Frequentist and Bayesian approaches to interpreting probability and making decisions based on data

Frequentist v/s Baysian

Frequentist and Bayesian approaches to interpreting probability and making decisions based on data
Photo by Robert Stump on Unsplash

Introduction

Frequentist and Bayesian approaches are two different ways to interpret probability and make decisions based on data.

In frequentist statistics, the probability is used to describe the likelihood of an event occurring in the long run, based on the frequency of past events. For example, if you flip a coin 10 times and it lands heads 7 times, the frequentist probability of the coin landing heads on the next flip is 7/10, or 70%.

On the other hand, in Bayesian statistics, the probability is used to describe the degree of belief that an event will occur. This belief can be based on both past data and personal judgment. In the coin flipping example, a Bayesian might use past data (e.g. the coin landing heads 7 out of 10 times) as well as their own personal beliefs (e.g. the coin is fair) to estimate the probability of the coin landing heads on the next flip.

So, the main difference between frequentist and Bayesian approaches is that frequentist probability is based on the frequency of past events, while Bayesian probability is based on both past data and personal judgment.

Here are a few more examples to get a clear understanding.

Example 1:

Imagine you are trying to estimate the probability that a certain medical treatment will be effective in reducing blood pressure. In a frequentist approach, you would conduct a randomized controlled trial in which you give the treatment to a group of patients and measure their blood pressure before and after the treatment. You would then calculate the percentage of patients who experienced a reduction in blood pressure and use this as the probability of the treatment being effective.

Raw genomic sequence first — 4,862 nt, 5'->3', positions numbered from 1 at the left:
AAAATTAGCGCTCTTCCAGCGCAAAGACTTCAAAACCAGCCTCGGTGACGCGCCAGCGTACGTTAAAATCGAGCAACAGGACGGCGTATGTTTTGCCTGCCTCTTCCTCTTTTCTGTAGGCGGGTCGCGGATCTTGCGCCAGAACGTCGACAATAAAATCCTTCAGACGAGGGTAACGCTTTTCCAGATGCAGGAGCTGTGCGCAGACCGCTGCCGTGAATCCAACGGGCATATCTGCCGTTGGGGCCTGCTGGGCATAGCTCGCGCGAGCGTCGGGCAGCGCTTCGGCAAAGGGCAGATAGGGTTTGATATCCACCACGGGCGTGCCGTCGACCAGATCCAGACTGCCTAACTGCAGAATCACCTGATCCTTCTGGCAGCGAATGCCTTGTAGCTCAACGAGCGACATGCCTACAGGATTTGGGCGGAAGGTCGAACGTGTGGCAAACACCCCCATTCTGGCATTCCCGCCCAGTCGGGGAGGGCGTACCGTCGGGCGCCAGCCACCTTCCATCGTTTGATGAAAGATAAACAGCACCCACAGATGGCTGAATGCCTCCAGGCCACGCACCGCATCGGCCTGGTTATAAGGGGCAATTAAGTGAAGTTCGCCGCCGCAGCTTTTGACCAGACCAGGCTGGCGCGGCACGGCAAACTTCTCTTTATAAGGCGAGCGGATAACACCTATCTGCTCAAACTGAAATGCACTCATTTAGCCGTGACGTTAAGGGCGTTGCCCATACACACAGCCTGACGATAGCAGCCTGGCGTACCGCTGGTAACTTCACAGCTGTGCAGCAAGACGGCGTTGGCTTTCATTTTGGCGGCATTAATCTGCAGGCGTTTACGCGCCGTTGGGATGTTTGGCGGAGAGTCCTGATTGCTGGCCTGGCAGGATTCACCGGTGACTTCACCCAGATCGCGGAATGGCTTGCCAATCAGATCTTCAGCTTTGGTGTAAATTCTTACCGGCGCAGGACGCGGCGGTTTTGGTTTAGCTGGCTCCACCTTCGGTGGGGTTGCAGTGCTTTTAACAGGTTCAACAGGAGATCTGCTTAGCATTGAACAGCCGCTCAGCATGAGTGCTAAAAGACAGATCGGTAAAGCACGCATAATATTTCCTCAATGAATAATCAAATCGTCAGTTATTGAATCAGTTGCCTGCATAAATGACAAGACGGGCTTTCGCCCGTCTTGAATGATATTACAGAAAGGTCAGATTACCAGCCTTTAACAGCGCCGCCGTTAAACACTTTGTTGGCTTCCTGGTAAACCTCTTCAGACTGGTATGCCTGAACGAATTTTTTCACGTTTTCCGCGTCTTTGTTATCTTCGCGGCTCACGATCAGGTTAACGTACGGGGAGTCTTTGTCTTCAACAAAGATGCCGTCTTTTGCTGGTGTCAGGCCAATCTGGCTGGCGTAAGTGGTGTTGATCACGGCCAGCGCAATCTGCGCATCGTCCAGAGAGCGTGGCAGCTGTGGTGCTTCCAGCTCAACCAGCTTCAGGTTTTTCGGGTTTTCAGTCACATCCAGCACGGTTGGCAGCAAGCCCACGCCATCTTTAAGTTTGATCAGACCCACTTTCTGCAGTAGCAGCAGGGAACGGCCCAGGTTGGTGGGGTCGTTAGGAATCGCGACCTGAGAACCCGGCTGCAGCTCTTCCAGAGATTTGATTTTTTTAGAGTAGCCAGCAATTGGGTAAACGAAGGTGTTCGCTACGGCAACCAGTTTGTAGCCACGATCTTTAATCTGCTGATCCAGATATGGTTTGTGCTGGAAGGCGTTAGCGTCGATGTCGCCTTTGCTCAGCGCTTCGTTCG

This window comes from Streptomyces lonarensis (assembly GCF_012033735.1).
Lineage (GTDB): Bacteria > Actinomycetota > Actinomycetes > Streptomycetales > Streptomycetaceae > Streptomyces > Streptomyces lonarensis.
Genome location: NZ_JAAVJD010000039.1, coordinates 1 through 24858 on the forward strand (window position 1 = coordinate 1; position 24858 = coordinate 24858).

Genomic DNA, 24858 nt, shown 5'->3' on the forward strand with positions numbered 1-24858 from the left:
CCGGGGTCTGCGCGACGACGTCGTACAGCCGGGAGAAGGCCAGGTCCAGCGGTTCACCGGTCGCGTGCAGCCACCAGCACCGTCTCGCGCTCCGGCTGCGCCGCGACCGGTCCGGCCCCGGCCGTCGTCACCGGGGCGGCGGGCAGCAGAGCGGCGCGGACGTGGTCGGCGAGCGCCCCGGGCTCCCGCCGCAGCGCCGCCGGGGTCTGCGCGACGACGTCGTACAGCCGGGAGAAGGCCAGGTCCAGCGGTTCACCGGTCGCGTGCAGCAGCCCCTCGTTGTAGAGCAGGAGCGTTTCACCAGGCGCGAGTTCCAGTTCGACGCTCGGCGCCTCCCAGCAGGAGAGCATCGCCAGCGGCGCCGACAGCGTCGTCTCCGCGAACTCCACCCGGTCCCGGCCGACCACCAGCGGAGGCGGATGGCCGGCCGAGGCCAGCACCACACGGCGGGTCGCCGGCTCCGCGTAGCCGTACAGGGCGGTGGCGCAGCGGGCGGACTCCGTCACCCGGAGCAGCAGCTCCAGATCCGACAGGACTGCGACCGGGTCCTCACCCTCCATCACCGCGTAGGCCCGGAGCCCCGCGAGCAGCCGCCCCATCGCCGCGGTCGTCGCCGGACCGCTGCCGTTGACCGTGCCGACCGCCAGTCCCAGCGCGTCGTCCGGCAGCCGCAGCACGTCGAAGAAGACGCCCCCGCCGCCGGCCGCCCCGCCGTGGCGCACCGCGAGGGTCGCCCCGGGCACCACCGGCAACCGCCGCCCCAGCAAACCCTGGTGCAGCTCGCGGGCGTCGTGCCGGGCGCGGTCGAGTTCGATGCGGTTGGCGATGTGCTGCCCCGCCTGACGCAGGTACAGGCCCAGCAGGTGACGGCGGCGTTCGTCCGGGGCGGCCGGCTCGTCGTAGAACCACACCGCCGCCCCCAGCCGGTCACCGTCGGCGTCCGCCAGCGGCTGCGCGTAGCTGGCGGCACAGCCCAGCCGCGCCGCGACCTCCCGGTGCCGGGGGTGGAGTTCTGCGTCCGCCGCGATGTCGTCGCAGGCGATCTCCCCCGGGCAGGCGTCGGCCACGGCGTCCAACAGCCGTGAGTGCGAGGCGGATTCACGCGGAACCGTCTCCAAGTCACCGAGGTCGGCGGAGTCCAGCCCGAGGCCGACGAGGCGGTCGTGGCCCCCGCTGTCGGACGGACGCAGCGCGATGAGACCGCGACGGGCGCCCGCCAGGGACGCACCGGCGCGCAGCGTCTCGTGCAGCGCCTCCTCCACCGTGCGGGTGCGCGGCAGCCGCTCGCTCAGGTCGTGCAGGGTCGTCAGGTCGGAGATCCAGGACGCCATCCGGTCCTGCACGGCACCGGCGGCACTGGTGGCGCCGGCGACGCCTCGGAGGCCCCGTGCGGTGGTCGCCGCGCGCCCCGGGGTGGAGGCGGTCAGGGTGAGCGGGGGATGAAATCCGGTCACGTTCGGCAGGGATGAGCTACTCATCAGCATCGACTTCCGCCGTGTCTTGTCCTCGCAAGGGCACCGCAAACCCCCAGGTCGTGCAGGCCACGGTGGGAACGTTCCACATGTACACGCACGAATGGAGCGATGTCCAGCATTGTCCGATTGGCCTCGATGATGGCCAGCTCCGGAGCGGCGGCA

In a Bayesian approach, you might also use data from the randomized controlled trial to estimate the probability of the treatment being effective. However, you might also incorporate other factors, such as your own expertise and knowledge about similar treatments, to revise your probability estimate.

Example 2:

Imagine you are trying to estimate the probability that a certain stock will go up in value over the next year. In a frequentist approach, you might look at the historical data on the stock’s performance and calculate the percentage of times it has gone up in the past.

In a Bayesian approach, you might also consider the historical data on the stock’s performance, but you might also incorporate other factors, such as the overall performance of the stock market, the performance of similar stocks, and your own expert judgment about the company’s future prospects.


Thanks for reading.

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